Translated from Ecomare museum on Texel island in the Netherlands; about grey seals:
Two pups and one mother – 26-12-2015
On the uninhabited Wadden sea island Richel researchers from IMARES in early December saw a seal mother with two pups. This is unusual, because seals basically actually always get just one baby. Twins are very rare in the seal family. The researchers therefore believe that they are possibly not real twins, but one of the two pups’ biological mother was lost or the pup had already been weaned. The pup then perhaps went looking for another female to drink milk. Twins or not, it is a beautiful sight!
Seal mothers are pretty tough to other females and their pups. Also to young ‘strange’ seals they can thereby respond quite aggressively. A new pup is not accepted simply. The researchers found that the female several times did biting movements to one of the two pups, but after a while she stopped that. Eventually the two young seals were both able to drink with her.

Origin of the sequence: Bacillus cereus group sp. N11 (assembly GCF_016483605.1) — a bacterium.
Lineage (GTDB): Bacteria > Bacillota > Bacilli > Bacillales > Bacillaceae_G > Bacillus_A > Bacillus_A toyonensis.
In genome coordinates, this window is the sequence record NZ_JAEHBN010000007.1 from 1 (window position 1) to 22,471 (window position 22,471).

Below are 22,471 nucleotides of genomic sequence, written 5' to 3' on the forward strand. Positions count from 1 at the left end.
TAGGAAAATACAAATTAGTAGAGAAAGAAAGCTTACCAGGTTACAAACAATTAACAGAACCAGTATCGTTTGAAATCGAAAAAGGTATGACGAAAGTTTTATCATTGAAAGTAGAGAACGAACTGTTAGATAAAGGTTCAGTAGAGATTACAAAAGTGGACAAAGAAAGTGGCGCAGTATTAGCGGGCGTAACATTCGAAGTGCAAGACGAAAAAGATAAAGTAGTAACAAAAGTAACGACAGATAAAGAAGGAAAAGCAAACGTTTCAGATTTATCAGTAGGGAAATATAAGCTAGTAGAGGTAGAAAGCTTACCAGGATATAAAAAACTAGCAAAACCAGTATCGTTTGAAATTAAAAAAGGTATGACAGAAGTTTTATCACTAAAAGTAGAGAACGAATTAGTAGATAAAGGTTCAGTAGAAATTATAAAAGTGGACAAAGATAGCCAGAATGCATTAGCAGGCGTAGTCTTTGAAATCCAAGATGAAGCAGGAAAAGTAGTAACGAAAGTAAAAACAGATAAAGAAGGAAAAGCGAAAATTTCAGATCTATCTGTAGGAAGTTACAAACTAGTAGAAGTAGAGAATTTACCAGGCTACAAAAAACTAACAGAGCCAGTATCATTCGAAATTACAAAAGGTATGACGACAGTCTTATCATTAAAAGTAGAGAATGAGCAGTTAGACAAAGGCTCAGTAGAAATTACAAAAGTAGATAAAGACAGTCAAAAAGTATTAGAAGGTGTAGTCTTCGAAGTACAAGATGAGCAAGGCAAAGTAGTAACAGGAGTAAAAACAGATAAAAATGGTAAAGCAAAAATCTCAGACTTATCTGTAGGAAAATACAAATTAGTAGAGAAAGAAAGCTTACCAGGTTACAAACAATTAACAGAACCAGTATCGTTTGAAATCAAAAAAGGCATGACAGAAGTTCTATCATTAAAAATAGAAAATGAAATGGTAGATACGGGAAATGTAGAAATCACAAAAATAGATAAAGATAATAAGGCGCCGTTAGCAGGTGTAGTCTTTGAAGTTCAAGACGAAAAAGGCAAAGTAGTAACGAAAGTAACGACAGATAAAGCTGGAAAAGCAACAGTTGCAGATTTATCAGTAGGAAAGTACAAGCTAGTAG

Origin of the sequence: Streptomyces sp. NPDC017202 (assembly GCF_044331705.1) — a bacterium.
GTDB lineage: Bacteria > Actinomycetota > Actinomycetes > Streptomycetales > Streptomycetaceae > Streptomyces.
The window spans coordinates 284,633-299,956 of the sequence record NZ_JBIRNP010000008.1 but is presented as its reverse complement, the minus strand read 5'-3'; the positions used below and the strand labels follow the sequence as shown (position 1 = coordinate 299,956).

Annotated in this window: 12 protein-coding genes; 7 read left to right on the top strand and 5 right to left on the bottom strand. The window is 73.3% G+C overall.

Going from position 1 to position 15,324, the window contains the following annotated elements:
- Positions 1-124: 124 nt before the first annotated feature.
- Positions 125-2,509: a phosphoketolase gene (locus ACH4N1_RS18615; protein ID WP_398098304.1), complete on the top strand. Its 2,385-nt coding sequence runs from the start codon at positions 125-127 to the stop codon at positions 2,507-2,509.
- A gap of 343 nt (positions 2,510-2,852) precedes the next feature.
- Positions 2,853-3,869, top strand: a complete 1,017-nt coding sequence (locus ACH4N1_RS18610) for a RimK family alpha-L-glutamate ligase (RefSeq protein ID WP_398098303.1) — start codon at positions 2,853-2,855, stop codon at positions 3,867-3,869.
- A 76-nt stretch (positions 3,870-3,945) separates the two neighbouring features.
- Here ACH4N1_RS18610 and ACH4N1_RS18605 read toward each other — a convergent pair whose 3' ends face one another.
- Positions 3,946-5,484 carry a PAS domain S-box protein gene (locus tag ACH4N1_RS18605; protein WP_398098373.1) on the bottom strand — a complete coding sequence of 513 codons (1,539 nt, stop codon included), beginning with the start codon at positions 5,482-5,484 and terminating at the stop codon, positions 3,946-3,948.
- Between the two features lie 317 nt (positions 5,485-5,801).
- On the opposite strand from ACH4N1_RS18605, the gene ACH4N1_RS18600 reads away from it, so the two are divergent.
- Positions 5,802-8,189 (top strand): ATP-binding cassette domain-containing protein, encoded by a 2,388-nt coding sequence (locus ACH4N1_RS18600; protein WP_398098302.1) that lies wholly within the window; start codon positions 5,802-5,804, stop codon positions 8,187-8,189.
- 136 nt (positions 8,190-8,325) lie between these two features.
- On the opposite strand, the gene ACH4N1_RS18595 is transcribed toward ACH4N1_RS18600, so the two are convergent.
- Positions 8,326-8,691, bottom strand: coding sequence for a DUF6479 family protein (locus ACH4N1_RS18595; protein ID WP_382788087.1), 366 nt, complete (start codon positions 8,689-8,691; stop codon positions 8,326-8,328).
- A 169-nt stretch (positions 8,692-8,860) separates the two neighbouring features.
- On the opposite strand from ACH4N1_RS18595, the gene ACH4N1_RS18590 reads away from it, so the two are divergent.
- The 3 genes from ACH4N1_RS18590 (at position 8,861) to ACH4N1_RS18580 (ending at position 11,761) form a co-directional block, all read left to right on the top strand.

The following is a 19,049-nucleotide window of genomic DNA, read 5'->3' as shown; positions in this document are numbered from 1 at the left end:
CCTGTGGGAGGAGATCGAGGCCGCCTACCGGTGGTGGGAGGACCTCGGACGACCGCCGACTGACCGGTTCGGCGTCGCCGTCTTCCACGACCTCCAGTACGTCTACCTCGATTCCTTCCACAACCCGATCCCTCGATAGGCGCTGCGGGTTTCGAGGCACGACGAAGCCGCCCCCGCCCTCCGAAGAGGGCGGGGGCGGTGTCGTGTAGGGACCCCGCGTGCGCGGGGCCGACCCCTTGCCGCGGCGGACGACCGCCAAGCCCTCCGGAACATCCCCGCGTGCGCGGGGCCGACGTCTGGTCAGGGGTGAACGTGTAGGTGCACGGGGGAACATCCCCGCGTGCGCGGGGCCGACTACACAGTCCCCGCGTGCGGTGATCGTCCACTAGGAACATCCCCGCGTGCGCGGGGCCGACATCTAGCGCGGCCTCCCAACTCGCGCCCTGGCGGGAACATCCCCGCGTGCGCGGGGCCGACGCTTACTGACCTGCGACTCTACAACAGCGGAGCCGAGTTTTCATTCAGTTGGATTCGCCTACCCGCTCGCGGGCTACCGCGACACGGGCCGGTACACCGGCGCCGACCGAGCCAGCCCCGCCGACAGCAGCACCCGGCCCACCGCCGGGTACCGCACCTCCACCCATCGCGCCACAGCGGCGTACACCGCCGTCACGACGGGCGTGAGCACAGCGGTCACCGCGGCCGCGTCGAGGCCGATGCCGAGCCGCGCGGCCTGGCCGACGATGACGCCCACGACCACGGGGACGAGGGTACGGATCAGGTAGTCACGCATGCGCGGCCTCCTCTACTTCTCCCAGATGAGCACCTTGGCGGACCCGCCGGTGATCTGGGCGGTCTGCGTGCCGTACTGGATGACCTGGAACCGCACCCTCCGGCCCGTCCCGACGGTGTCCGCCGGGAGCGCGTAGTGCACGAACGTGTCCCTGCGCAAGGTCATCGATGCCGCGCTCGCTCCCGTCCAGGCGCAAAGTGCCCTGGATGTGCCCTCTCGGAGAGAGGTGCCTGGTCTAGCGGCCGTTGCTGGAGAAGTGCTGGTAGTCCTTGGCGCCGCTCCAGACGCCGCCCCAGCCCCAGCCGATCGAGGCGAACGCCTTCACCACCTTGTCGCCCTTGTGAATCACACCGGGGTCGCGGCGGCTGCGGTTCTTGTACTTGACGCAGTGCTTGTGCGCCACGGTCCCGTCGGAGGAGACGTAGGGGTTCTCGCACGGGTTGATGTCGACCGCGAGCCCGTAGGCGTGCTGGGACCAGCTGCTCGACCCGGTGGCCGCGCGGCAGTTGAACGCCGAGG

This 28 September 2015 video shows various bird species on the Richel sandbank, near Vlieland island in the Netherlands. Among the bird species visiting Richel are dunlin, oystercatcher, sanderling and others.
Two wardens studied birds on Richel recently for ten days.
They recognized two red knots and six bar-tailed godwits which had been ringed earlier.
Among other individual birds they recognized were sanderlings and ringed plovers. And a great black-backed gull, ringed in 2008 in Norway. Probably it nests in Norway and goes each year to the Richel for wintering.
Griend island important for sanderlings: here.
This video is called Kentish Plover (Charadrius alexandrinus).
Richel is a sand bank/desert island in the Netherlands, close to Vlieland island.
Richel is a breeding ground for ringed plovers, Kentish plovers, little terns, and other birds. It is also an important resting place for gray seals. At high water, the sand bank is a flood refuge, where many species of wading birds rest and, while cleaning their feathers, wait until they can forage at low tide.
Wildlife rangers on Richel have a blog (in Dutch). It is here.